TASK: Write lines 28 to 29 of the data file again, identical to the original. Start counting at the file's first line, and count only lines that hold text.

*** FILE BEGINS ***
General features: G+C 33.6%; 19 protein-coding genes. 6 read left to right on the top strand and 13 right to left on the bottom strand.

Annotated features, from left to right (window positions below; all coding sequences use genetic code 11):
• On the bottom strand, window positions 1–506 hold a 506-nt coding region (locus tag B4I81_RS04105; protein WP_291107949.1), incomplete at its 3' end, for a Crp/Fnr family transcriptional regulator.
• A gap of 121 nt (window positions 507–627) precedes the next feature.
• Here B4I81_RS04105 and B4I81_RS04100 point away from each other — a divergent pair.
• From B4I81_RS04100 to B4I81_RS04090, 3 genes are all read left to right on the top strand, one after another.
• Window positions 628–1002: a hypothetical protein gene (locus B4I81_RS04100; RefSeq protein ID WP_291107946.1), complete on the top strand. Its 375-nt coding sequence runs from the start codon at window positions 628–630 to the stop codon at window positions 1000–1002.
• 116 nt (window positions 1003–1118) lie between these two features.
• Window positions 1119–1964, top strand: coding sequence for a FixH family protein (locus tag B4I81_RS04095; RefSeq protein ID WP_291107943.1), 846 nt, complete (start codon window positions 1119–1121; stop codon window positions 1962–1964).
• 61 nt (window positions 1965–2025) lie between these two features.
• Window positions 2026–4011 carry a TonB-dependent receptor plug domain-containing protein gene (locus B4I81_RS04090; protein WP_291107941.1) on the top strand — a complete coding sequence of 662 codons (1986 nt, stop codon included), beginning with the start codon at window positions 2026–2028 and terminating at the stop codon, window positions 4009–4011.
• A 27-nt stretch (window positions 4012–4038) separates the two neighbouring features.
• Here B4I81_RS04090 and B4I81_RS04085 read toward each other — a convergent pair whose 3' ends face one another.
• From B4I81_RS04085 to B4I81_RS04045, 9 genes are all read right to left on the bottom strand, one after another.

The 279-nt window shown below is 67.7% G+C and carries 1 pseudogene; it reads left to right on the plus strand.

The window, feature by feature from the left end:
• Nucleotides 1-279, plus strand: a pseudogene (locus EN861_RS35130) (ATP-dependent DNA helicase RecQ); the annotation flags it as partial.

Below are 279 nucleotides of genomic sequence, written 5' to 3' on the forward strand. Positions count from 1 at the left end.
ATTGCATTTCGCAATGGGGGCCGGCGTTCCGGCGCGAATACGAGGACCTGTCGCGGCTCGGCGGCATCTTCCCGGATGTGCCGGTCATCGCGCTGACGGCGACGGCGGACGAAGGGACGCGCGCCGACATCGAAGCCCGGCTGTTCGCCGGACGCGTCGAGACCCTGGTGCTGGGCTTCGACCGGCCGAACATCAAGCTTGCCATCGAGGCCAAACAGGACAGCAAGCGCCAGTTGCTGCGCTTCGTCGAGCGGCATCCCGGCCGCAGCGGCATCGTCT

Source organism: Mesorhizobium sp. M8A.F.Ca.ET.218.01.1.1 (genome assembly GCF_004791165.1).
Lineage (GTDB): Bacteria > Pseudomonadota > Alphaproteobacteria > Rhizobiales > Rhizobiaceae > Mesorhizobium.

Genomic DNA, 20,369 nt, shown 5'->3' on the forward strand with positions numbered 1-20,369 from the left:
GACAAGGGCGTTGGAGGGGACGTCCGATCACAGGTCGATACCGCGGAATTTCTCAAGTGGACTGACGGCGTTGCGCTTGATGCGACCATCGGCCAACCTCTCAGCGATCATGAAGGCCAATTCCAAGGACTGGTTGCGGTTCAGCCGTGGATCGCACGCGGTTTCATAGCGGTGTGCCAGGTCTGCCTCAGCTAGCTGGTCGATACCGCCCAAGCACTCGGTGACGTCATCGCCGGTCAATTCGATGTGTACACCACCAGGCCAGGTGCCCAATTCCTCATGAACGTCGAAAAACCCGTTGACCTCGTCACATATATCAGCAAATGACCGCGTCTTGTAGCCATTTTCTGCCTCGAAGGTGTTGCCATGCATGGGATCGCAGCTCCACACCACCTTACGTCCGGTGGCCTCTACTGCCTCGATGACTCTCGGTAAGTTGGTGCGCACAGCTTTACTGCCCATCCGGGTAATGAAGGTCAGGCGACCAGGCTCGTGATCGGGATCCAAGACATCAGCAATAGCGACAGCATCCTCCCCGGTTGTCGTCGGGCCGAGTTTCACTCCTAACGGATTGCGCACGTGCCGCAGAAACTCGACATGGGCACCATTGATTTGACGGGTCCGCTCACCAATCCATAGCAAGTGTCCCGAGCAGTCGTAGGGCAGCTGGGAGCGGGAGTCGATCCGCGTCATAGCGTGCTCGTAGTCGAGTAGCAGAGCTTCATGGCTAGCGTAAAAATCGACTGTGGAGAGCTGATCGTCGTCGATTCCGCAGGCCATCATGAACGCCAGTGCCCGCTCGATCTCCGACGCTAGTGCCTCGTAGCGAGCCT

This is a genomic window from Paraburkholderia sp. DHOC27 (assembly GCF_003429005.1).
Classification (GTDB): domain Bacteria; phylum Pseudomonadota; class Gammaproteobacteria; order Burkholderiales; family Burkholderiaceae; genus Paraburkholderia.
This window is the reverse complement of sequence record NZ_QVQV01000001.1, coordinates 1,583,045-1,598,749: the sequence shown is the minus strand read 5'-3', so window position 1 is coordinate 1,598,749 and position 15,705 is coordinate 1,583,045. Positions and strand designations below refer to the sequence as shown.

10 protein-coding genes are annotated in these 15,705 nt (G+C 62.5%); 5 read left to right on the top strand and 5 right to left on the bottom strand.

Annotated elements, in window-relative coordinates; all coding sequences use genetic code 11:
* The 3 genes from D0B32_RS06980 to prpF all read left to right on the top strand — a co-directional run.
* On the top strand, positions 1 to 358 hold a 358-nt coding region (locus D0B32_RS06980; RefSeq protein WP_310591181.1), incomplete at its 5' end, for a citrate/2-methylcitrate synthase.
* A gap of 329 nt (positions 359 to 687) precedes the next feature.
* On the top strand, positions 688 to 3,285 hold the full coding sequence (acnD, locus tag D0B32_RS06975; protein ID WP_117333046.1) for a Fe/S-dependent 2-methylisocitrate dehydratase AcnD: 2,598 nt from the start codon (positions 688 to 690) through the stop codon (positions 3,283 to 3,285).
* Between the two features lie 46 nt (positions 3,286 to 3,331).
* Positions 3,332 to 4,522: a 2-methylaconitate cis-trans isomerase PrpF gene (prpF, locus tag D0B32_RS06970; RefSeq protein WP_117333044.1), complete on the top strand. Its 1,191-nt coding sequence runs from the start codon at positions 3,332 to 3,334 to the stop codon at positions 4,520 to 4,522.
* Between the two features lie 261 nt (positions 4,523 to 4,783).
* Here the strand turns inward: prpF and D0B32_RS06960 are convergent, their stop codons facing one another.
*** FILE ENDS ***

Annotated elements, in window-relative coordinates; all coding sequences use genetic code 11:
* The 3 genes from D0B32_RS06980 to prpF all read left to right on the top strand — a co-directional run.